"encoded": encoded,
	}
}

Compiling Go To WebAssembly

Assuming you have Go installed, creating the encoded.wasm file is straightforward:

$ GOOS=js GOARCH=wasm go build -o encode.wasm main.go

This will be the first of three files your backend will serve.

Copying The JavaScript Glue Code

As I’ve mentioned before, the glue code exists in your GOROOT folder, you can simply copy it by using the following command:

$ cp "$(go env GOROOT)/misc/wasm/wasm_exec.js" .

This is the second file your backend will serve. The last one is the frontend index.html file presented next.

Invoking Go From JavaScript

Your final part is the frontend code. Create a file called index.html and let’s go over the details line by line.

First thing you have to do is import the JavaScript glue code:

<script src="wasm_exec.js"></script>

Now you need to import the Go WebAssembly file to your JavaScript scope:

const go = new Go();
WebAssembly.instantiateStreaming(fetch("encode.wasm"), go.importObject).then(result => {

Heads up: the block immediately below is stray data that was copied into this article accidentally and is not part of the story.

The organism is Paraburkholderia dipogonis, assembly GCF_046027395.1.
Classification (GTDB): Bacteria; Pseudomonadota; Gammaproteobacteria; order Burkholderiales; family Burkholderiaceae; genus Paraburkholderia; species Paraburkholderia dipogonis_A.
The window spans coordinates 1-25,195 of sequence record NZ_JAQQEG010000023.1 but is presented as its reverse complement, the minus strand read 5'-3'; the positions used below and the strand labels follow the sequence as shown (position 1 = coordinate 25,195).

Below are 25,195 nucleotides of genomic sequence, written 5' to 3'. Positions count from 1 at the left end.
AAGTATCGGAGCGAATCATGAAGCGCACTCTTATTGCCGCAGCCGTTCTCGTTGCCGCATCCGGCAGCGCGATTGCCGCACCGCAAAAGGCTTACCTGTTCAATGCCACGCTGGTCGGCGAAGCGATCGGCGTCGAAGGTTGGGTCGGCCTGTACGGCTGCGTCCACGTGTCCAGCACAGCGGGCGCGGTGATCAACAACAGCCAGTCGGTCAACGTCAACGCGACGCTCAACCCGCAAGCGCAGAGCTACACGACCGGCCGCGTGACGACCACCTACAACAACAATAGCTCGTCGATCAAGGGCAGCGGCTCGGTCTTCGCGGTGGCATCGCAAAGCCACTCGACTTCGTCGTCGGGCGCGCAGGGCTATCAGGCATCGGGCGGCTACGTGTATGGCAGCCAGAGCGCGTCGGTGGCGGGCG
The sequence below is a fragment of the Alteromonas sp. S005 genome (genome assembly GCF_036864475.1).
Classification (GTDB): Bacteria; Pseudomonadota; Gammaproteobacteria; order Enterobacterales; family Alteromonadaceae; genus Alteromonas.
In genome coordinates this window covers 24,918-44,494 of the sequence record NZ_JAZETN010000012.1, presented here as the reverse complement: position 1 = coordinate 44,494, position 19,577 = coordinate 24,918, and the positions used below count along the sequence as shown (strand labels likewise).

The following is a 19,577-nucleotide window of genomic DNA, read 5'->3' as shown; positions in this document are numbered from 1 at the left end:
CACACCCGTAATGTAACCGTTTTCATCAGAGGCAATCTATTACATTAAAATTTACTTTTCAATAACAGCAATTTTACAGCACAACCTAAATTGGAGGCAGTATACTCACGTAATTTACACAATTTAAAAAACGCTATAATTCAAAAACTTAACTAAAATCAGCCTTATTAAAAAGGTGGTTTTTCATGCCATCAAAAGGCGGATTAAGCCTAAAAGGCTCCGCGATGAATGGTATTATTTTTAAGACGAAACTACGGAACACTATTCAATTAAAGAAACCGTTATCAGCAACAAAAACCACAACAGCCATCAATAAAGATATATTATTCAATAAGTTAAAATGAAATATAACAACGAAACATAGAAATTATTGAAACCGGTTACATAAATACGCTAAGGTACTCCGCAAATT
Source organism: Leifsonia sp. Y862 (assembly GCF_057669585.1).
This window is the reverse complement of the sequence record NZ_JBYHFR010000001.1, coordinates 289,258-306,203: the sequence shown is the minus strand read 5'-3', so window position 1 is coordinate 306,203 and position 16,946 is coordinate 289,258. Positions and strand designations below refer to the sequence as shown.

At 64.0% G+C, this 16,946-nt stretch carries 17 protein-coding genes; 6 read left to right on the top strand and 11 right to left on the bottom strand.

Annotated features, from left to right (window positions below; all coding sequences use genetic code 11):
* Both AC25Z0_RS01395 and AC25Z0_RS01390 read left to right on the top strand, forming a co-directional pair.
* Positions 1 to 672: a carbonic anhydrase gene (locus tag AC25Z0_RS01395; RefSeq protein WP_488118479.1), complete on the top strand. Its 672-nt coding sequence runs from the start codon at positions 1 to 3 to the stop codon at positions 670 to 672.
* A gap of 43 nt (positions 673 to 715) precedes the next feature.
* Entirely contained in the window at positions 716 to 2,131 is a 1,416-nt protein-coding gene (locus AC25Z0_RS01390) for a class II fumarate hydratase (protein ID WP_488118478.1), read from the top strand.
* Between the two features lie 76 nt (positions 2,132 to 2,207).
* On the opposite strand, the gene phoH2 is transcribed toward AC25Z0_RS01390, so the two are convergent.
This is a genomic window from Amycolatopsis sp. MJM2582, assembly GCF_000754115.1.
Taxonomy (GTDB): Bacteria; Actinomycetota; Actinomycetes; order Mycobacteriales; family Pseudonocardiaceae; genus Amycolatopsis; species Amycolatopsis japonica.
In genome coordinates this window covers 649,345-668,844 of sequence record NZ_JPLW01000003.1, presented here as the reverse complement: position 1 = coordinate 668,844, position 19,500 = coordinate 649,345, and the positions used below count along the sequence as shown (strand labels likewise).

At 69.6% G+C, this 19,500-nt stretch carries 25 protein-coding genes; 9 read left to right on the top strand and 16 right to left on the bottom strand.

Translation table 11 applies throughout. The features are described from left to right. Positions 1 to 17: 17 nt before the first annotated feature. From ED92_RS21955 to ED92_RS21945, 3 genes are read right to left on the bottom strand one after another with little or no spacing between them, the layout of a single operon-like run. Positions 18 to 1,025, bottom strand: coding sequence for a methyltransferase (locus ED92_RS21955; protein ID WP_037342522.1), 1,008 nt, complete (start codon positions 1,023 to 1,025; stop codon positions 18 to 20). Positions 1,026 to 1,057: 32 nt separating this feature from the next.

go.run(result.instance);
}););

The WebAssembly.instantiateStreaming() function compiles and instantiates a WebAssembly module directly from a streamed underlying source. This is the most efficient, optimized way to load wasm code.

And now that we have the Go function as part of our JavaScript scope, we can invoke it:

let encodeJs = function(input) {
    let result = base64(input);
    if (result.error !== '') {
        alert(result.error);
    } else {
        output.value = result.encoded;
    }
}

The base64(input) function is the actual Go function. Pretty cool ha?!

Next you check for an error and set the output textbox value.

The complete HTML + JavaScript code looks like this:

<html>
    <head>
        <script src="wasm_exec.js"></script>
        <script>
            const go = new Go();
            WebAssembly.instantiateStreaming(fetch("encode.wasm"), go.importObject)
                .then(result => {
                go.run(result.instance);
            });
        </script>
    </head>
    <body style="text-align-last: center">
        <div>
            <textarea id="input" cols="40" rows="10">
            </textarea>